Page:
It’s a strange, though very ‘political,’ answer. How could someone who believes in the resurrection and in eternal life consider it ‘more important’ to use Jesus as a model for social action (community organizing?)?

  • Author comment by Bradlaugh · December 9, 2008 at 3:35 pm

    In their day-to-day lives, the vast majority of people live as they have always done – by superstition and folk intuition.

    Cf. me, in the review that got me struck off Ramesh Ponnuru’s Christmas card list:

    What the poll numbers suggest to me is that the moral philosophy of the people of the United States is — as is, I would guess, that of people pretty much anywhere else — basically pagan, with a couple of thin coats of vague religiosity painted over it. We no longer smash sick people on the head with a rock, as I suppose our remote ancestors did, but invalids remain just as unpopular as they were back in the Paleolithic. Anyone who has endured a long confining illness knows this. Our preferred method for dealing with the unpleasant side of life, including topics like abortion and euthanasia, is to think about them as little as possible. In the fuss over Mrs. Schiavo, it was not hard to detect a general public irritation at having had the whole unsightly business forced on our attention. Perhaps this is not humanity at its most noble, but:

        Show me what angels feel.
        Till then I cling, a mere weak man, to men.

  • Panopaea · December 9, 2008 at 3:44 pm

    >“I recall an interview with George H.W. Bush prior to the 1988 election, where the interviewer asked him if he considered himself born again. Certainly, said Poppy. But Poppy, bless him, was a terrible liar. You could practically see the thought scrolling across his forehead: Holy cow, the things I have to say to get elected!”

    You have to understand that in the culture of the Episcolpalian Church the language ‘born again’ is foreign. It’s not language Episcopalians, especially of Bush Elder’s generation, used. Even though it is biblical language it is more a low church Baptist type of doctrinal language. Episcopalians are very high church and sacramental in their language and understanding of regeneration. I.e., Bush very much *did* mean it when he said yes to being born again, it was just not language he would have used if he hadn’t been prompted to use it in that question.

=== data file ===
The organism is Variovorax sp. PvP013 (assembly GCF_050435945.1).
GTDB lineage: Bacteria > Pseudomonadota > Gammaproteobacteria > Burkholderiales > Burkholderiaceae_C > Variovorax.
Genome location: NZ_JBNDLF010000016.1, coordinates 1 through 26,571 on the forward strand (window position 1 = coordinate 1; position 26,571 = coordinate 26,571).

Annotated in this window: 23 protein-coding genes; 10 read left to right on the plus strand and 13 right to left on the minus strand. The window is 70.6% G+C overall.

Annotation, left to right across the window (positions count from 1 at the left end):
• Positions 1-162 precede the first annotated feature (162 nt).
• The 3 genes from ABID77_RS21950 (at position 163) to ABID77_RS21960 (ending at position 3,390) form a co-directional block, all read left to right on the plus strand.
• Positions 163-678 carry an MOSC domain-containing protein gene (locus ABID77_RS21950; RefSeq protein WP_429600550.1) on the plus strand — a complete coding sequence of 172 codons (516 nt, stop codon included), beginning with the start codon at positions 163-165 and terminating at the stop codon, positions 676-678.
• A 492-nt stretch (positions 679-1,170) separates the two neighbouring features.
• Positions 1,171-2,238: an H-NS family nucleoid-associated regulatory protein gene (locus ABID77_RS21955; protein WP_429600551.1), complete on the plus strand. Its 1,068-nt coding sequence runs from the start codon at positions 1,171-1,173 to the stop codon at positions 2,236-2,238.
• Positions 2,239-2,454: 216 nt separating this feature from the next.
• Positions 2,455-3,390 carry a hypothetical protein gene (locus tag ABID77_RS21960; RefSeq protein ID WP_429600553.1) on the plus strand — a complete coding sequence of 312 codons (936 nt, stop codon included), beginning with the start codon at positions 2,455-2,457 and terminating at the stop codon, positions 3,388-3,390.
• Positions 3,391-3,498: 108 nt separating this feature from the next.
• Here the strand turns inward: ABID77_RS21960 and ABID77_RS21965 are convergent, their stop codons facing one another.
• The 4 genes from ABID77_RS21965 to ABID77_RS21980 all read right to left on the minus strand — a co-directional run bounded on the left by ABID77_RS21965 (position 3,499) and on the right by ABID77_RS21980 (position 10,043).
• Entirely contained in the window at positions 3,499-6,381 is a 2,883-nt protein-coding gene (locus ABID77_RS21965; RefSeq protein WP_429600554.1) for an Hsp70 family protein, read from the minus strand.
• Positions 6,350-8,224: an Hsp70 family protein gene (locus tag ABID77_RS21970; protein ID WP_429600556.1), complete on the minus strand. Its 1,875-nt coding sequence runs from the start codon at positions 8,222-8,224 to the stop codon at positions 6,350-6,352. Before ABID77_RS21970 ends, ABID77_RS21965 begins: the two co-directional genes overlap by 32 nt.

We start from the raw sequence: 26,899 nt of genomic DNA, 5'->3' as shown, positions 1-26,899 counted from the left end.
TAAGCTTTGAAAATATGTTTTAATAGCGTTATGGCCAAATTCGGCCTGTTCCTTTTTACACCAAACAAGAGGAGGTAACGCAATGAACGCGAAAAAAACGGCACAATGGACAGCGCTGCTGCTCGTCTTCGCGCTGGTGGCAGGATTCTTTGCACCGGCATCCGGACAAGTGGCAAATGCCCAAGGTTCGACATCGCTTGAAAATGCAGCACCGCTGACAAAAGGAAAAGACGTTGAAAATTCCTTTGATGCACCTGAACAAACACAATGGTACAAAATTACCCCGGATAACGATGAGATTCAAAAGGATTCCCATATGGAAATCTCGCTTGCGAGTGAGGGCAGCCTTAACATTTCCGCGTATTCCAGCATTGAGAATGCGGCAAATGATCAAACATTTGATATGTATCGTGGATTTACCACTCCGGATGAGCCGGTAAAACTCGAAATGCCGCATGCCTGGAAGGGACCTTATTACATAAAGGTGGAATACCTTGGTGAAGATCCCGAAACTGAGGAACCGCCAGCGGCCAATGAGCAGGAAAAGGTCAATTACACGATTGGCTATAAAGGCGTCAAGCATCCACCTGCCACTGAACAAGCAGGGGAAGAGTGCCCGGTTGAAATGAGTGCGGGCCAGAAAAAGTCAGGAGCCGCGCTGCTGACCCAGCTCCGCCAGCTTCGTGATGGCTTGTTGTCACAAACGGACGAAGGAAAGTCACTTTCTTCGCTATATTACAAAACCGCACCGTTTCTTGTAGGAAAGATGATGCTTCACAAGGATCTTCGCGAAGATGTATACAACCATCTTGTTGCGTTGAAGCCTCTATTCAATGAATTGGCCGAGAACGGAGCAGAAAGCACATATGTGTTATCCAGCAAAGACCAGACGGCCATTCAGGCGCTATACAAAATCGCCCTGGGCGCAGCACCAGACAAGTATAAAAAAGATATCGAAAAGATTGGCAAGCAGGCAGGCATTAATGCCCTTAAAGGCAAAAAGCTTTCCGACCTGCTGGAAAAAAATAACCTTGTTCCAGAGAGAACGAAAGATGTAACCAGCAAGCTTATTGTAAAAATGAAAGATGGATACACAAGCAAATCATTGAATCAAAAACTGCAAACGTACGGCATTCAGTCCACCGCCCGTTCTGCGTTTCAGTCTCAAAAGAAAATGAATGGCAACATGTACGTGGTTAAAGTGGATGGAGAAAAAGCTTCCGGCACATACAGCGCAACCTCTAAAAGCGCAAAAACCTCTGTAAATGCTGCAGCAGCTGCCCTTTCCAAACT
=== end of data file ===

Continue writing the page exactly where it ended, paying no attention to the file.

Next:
• Panopaea · December 9, 2008 at 3:49 pm

    >Show me what angels feel. Till then I cling, a mere weak man, to men.

    Jesus became man to suffer what man suffers and to pay the price for fallen man’s sins. Jesus was the God-man. If you lean on Jesus you lean on a human being – a brother.

  • Author comment by Bradlaugh · December 9, 2008 at 5:33 pm

    Panopaea:  I have no clue what it means to “lean on Jesus.” As Frazier says to Sam after the latter’s Elvis visitation: “The man is dead.”

    I dimly understand that you have some inner experience that you express using those words; but I have never had such an experience myself, and so have no point of connection with you here.

  • Julie · December 9, 2008 at 5:55 pm

    I quote “It’s a strange though very ‘political’ answer How could someone who believes in the resurection and in eternal life, consider it ‘more important’ to use Jesus as a model for social action (community organizing?)?

    Because Jesus said “As you do unto the least of these, you do unto me.”

    As to the Born Again questions….many denominations do not use that wording….which probably could apply to Baptism, joining the church, having a spiritual experience or at whatever point you have a new, deeper understanding of God, Jesus and your relationship. Actually I have wondered if some denominations have different meanings for that phrase.

    I wandered onto this column as my husband got up from the computer….now I’m looking at the bottom of the page and wondering if I didn’t wander into a group who are trying their best to prove that they don’t need religion…or perhaps they have met some people who call themselves Christian who are pretty meanspirited (they are definitely out there and I don’t understand their thinking either.) I’m not speaking of the truly human, as we all are….who do make mistakes without intentionally meaning to hurt anyone else, I’m speaking of some who give Christians a bad name by talking about it without seemingly realizing that actions speak louder than words.

    If those are the people who you have met far too often…..I’m sorry….they really aren’t living the way God/Jesus would have us live….but Jesus did die for our sins so we could be forgiven if we believe in Him….and that applies to all of us, right up to the end. However, when you do begin to trust the idea of Jesus, keep in mind, it is never too late. As for working your way into heaven…as some would have you believe….you cannot….Grace is a gift given to you by God….but when you believe in Jesus/God, your heart will change and you will want to do the right things (which is different than “working your way into heaven.) Try it, you might like it! Maybe that is what Barak did?!

  • Eric · December 9, 2008 at 6:40 pm